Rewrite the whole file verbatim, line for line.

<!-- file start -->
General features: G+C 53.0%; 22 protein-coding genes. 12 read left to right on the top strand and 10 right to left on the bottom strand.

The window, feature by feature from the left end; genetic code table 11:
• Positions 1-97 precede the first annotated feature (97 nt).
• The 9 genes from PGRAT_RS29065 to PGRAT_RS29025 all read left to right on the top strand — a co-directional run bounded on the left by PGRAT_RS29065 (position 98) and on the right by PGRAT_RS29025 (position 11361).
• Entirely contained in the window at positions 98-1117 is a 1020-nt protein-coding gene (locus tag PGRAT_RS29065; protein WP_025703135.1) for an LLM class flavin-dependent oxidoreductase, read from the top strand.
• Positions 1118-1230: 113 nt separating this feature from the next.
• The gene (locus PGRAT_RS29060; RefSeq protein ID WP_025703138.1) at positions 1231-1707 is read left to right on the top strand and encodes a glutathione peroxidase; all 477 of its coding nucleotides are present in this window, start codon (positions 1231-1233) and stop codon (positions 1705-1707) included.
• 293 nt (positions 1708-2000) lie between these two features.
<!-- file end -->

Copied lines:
General features: G+C 53.0%; 22 protein-coding genes. 12 read left to right on the top strand and 10 right to left on the bottom strand.

The window, feature by feature from the left end; genetic code table 11:
• Positions 1-97 precede the first annotated feature (97 nt).
• The 9 genes from PGRAT_RS29065 to PGRAT_RS29025 all read left to right on the top strand — a co-directional run bounded on the left by PGRAT_RS29065 (position 98) and on the right by PGRAT_RS29025 (position 11361).
• Entirely contained in the window at positions 98-1117 is a 1020-nt protein-coding gene (locus tag PGRAT_RS29065; protein WP_025703135.1) for an LLM class flavin-dependent oxidoreductase, read from the top strand.
• Positions 1118-1230: 113 nt separating this feature from the next.
• The gene (locus PGRAT_RS29060; RefSeq protein ID WP_025703138.1) at positions 1231-1707 is read left to right on the top strand and encodes a glutathione peroxidase; all 477 of its coding nucleotides are present in this window, start codon (positions 1231-1233) and stop codon (positions 1705-1707) included.
• 293 nt (positions 1708-2000) lie between these two features.